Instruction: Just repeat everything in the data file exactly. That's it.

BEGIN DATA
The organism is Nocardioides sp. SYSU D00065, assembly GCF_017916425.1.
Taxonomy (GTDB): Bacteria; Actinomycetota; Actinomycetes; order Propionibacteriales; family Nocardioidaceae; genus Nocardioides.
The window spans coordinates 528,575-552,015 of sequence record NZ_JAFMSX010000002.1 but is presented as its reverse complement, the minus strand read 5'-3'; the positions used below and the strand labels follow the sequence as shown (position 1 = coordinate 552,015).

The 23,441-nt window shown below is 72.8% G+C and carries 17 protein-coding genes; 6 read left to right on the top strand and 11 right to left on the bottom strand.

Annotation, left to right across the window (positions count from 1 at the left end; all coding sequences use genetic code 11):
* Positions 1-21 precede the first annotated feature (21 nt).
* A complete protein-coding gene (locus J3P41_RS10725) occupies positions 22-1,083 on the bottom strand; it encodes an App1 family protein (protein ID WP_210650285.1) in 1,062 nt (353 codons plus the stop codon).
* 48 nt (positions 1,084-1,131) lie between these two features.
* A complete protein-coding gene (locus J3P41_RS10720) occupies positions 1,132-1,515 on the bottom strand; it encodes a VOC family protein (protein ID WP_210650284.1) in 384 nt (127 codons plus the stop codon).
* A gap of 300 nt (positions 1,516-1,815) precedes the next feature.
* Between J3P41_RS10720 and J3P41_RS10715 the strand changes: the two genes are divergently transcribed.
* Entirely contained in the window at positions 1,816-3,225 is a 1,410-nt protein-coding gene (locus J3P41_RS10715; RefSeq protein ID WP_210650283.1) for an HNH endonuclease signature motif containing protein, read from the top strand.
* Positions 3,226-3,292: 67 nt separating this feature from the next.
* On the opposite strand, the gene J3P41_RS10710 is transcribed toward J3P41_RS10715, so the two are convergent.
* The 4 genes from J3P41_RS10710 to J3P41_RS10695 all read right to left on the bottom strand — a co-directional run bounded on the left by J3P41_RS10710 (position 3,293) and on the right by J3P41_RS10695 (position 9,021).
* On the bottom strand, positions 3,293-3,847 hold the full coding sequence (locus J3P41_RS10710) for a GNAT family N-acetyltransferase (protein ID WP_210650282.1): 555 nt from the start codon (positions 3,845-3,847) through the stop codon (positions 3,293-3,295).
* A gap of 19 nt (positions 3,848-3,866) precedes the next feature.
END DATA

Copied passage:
The organism is Nocardioides sp. SYSU D00065, assembly GCF_017916425.1.
Taxonomy (GTDB): Bacteria; Actinomycetota; Actinomycetes; order Propionibacteriales; family Nocardioidaceae; genus Nocardioides.
The window spans coordinates 528,575-552,015 of sequence record NZ_JAFMSX010000002.1 but is presented as its reverse complement, the minus strand read 5'-3'; the positions used below and the strand labels follow the sequence as shown (position 1 = coordinate 552,015).

The 23,441-nt window shown below is 72.8% G+C and carries 17 protein-coding genes; 6 read left to right on the top strand and 11 right to left on the bottom strand.

Annotation, left to right across the window (positions count from 1 at the left end; all coding sequences use genetic code 11):
* Positions 1-21 precede the first annotated feature (21 nt).
* A complete protein-coding gene (locus J3P41_RS10725) occupies positions 22-1,083 on the bottom strand; it encodes an App1 family protein (protein ID WP_210650285.1) in 1,062 nt (353 codons plus the stop codon).
* 48 nt (positions 1,084-1,131) lie between these two features.
* A complete protein-coding gene (locus J3P41_RS10720) occupies positions 1,132-1,515 on the bottom strand; it encodes a VOC family protein (protein ID WP_210650284.1) in 384 nt (127 codons plus the stop codon).
* A gap of 300 nt (positions 1,516-1,815) precedes the next feature.
* Between J3P41_RS10720 and J3P41_RS10715 the strand changes: the two genes are divergently transcribed.
* Entirely contained in the window at positions 1,816-3,225 is a 1,410-nt protein-coding gene (locus J3P41_RS10715; RefSeq protein ID WP_210650283.1) for an HNH endonuclease signature motif containing protein, read from the top strand.
* Positions 3,226-3,292: 67 nt separating this feature from the next.
* On the opposite strand, the gene J3P41_RS10710 is transcribed toward J3P41_RS10715, so the two are convergent.
* The 4 genes from J3P41_RS10710 to J3P41_RS10695 all read right to left on the bottom strand — a co-directional run bounded on the left by J3P41_RS10710 (position 3,293) and on the right by J3P41_RS10695 (position 9,021).
* On the bottom strand, positions 3,293-3,847 hold the full coding sequence (locus J3P41_RS10710) for a GNAT family N-acetyltransferase (protein ID WP_210650282.1): 555 nt from the start codon (positions 3,845-3,847) through the stop codon (positions 3,293-3,295).
* A gap of 19 nt (positions 3,848-3,866) precedes the next feature.